“There’s a lot to do, but I think the central vein is my job to protect Missourians as their attorney general, and that plays out in a number of different ways,” he said. “The rule of law is important. People deserve to be safe. Part of my role as attorney general, as the chief law enforcement officer of the state, is to do everything I can to protect people.”
Those who know Schmitt know he’s a history aficionado. And he’s certainly aware of the historical importance of the office he now holds. There was Edward Bates, Missouri’s first attorney general who went on to become the 26th U.S. Attorney General under President Abraham Lincoln. Then there’s Thomas Eagleton, the late U.S. senator; John Ashcroft, a U.S. senator and U.S. attorney general for former President George W. Bush; and Jay Nixon, Missouri’s last Democratic governor.
“As someone who growing up didn’t know any lawyers, to be the lawyer for six million Missourians as their attorney general is something I don’t take lightly,” Schmitt said.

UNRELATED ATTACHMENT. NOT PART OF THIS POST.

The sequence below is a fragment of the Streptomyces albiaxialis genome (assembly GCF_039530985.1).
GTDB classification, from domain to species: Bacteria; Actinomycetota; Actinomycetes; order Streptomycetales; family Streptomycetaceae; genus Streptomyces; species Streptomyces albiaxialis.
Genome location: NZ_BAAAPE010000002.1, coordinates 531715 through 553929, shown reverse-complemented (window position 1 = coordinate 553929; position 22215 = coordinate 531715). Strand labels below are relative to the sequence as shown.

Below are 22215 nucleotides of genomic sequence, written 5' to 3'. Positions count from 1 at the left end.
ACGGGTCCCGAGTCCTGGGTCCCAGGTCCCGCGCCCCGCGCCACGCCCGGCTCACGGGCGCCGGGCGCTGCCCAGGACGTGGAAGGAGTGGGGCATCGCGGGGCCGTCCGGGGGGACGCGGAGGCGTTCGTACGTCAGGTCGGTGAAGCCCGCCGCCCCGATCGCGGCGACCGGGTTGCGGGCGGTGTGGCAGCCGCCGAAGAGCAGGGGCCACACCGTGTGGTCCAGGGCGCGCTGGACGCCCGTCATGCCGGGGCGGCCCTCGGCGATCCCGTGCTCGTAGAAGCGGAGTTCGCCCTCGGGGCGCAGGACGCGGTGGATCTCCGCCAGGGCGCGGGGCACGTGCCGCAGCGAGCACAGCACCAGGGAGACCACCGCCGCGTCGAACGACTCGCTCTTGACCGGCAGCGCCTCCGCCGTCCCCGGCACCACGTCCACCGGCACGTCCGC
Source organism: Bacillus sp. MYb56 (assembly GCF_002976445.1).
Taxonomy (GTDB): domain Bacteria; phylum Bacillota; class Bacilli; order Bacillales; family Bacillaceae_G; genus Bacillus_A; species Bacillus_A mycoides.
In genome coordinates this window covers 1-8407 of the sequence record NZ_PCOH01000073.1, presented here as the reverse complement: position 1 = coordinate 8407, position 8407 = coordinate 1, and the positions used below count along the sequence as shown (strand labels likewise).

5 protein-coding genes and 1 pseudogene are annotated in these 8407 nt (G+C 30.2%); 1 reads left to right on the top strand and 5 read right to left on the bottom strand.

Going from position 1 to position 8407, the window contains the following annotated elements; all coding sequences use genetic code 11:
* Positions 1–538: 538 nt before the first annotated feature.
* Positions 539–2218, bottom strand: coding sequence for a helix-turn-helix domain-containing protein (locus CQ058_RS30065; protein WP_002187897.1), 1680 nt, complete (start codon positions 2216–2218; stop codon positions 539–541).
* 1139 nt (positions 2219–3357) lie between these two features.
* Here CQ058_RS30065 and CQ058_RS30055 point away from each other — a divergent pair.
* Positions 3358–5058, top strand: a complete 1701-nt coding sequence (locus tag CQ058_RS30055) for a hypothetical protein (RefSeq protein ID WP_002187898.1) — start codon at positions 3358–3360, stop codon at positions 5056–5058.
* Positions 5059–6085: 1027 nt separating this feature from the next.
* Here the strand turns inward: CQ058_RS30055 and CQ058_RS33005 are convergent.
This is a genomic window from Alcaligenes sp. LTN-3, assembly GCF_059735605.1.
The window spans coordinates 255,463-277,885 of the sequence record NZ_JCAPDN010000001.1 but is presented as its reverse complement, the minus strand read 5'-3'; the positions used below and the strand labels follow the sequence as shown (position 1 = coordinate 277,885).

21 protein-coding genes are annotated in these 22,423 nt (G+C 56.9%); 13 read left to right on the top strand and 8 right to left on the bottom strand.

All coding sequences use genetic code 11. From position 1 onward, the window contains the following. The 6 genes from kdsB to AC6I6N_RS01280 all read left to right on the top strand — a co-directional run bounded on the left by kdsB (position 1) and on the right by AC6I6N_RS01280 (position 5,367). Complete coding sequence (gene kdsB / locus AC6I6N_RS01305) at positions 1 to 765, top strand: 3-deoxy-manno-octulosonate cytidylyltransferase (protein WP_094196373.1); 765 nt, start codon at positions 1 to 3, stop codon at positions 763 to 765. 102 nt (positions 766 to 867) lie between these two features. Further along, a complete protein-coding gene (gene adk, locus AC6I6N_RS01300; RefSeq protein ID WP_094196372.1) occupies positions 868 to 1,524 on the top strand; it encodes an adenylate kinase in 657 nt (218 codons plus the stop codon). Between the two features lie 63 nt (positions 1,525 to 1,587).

“This office has a great tradition,” he continued. “There is a high standard. I want this office to be known for a high-degree of professionalism and undying support for the rule of law. I want to make sure [everyone] has a fair shake under the law, are treated equally under the law — no matter their race or religion or creed or zip code.”
Still, attorney general isn’t Schmitt’s most important job. Although he is Jefferson City for work most days, Jaime, Stephen, and his two young daughters still reside in the St. Louis area. Despite the distance, the family makes it work.
“We found a way to make it work and be present, and those are the most important things in life,” Schmitt said. “It’s something we’ve become accustomed to and will make it work. Jaime and I are on this mission together to make a difference.”
“The most important job I’ll ever have is being a husband to Jaime and a father to my three kids. Regardless of whatever position I have at the moment, that’s the most important job.”
Kaitlyn Schallhorn is a reporter with The Missouri Times. She joined the newspaper in March 2019 after working as a reporter for Fox News in New York City. Throughout her career, Kaitlyn has covered political campaigns across the U.S. and humanitarian aid efforts in Africa. She is a native of Missouri who studied journalism at Winthrop University in South Carolina. Contact Kaitlyn at email@example.com.